|Gays and lesbians allowed to serve openly in the military|
|Right to change legal gender (legal precedent)||(since 2009)|
|Access to IVF for lesbians|
|Commercial surrogacy for gay male couples|
- Case No. 111-97-TC (1997), is a landmark decision by the Constitutional Tribunal of Ecuador on November 25, 1997, regarding the country's sodomy laws.
- Recognition of same-sex unions in Ecuador, (2009), Civil unions for same-sex couples were legalized by the approval of the 2008 Constitution of Ecuador.
- Legal Precedent (2009), Right to change legal names female to male and vice-versa for people transgender and intersex by the approval of the 2008 Constitution of Ecuador.
- LGBT rights in the Americas
- In Spanish, the official version of Article 68 reads as follows:
La unión estable y monogámica entre dos personas libres de vínculo matrimonial que formen un hogar de hecho, por el lapso y bajo las condiciones y circunstancias que señale la ley, generará los mismos derechos y obligaciones que tienen las familias constituidas mediante matrimonio. Article 68, Constitución de la República del Ecuador
- In Spanish, the official version of the statute reads as follows: "Se priorizará la adopción por parte de parejas heterosexuales constituidas legalmente, sobre la adopción por parte de personas solas...." Article 153(3), Código de la Niñez y Adolescencia de Ecuador, retrieved 26 January 2013
- "Shutting Down Clinics that 'Cure Homosexuality' in Ecuador", The Human Rights Brief, Center for Human Rights and Humanitarian Law, reported by Christina Fetterhoff, 28 November 2011, retrieved 23 January 2013
- (Spanish) CODIGO PENAL ECUADOR
- "Voters in Ecuador Approve Constitution", Washington Post, reported by Joshua Partlow and Stephan Küffner, 29 September 2008
- Constitution of the Republic of Ecuador, Political Database of the Americas, 31 January 2011
- (Spanish) "Apoyo al matrimonio entre personas del mismo sexo en América Latina", Perspectivas desde el Barómetro de las Américas, authored by Germán Lodola and Margarita Corral, 2010 (No. 44), retrieved 23 January 2013
- "Ecuador Approves New Constitution Including Same-Sex Civil Unions", Towleroad, posted by Andy Towle, 30 September 2008, retrieved 23 January 2013
- (Spanish) Article 68, Constitución de la República del Ecuador
- "Gay Ecuador". Gay Guide. Gay Times. Retrieved December 26, 2012.
- (Spanish) El Universo El GLBTI, colectivo que gana espacios. Retrieved 23 April 2013.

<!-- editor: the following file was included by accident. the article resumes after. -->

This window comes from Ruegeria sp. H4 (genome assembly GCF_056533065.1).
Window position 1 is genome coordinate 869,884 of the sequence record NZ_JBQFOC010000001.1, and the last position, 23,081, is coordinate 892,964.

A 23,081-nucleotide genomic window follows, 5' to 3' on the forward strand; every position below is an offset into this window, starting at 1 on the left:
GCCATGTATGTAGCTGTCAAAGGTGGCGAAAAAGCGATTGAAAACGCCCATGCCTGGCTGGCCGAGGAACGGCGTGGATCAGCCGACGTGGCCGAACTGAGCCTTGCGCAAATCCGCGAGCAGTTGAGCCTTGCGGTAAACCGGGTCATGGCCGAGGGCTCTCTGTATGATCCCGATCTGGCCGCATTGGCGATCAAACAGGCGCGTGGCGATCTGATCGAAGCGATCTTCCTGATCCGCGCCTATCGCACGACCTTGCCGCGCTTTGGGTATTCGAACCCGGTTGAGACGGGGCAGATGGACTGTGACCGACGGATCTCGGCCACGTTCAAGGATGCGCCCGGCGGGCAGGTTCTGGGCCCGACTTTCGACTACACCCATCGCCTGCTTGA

- (Spanish)"Comunidad Glbti del Ecuador celebró Día del Orgullo Gay", El Universo, reported by Alexandra Avila, 2 July 2011
- (Spanish)"Desfile del orgullo 2011 en Guayaquil", Gay Ecuador
- (Spanish)"Es Ecuador sede de festival de cine LGBT en Latinoamérica", Inthecloset, 12 October 2011
- "Ecuador: Lesbian Activist Appointed to Presidential Cabinet", The Advocate, reported by Michelle Garcia, 24 January 2012
- 2011 Country Reports on Human Rights Practices: Ecuador, Bureau of Democracy, Human Rights and Labor, U.S. Department of State, page 25
- "Ecuador Minister of Health: Close remaining ex-gay torture clinics in Ecuador". Change.org. Change.org. January 2012. Retrieved 17 January 2013.
- "Lesbian Torture Clinics in Ecuador- Claiming to "Cure" Them". Hispanically Speaking News. Hispanically Speaking News. 5 November 2011. Retrieved 17 January 2013.
- "Why 200 Lesbian Torture Clinics Are Still Operating in Ecuador". The Huffington Post. The Huffington Post. 11 November 2011. Retrieved 17 January 2013.
- "Lesbians Escape From Ecuador's "Ex-Gay" Torture Centers". The Advocate. The Advocate. 7 October 2011. Retrieved 17 January 2013.
- "Rights groups hail Ecuador's crackdown on lesbian 'torture clinics'". MSNBC. 25 January 2012.
- "Ecuador preacher sentenced for homophobic comments", BBC News, 11 March 2013
- "Ecuadorian Ex Presidential Candidate And Preacher, Nelson Zavala, Penalized For Homophobic Comments", The Huffington Post, 12 March 2013
- (Spanish)"TCE ratifica sentencia contra excandidato presidencial Nelson Zavala", El Universo, 19 March 2013
- First Transgender Candidate in Ecuador Ecuavisa - Televistazo . Retrieved September 17, 2013
- Diario El Comercio - In Spanish Breaking drives transgender candidate. Retrieved August 11 2013.
- Extra Journal - In Spanish, Exceeded the discrimination and now struggle for social inclusion! Retrieved August 11, 2013.
- Twitter President Ecuador, Rafael Correa - In Spanish, "@DianeRodriguezZ Estimada Diane: sólo quería decirle que la admiro y respeto profundamente, aunque no comparta todos sus postulados." Retrieved on May 08, 2014.
- Social Promises - In Spanish, Retrieved on May 08, 2014.
- Diario el Comercio - In Spanish, "Gays have a place for meetings". Retrieved on May 08, 2014.
- Gender Studies Network - In Spanish President Rafael Correa invites presidential change of guard Transexual activist Diane Rodriguez. Retrieved August 11, 2013.
- Agency Los Andes, Historic meeting between the President of Ecuador and the GLBTI community to allow moving forward in claiming rights. Retrieved March 27, 2014.
- Journal Universo - In Spanish, 15 murders of GLBTI investigate the government. Retrieved March 27, 2014.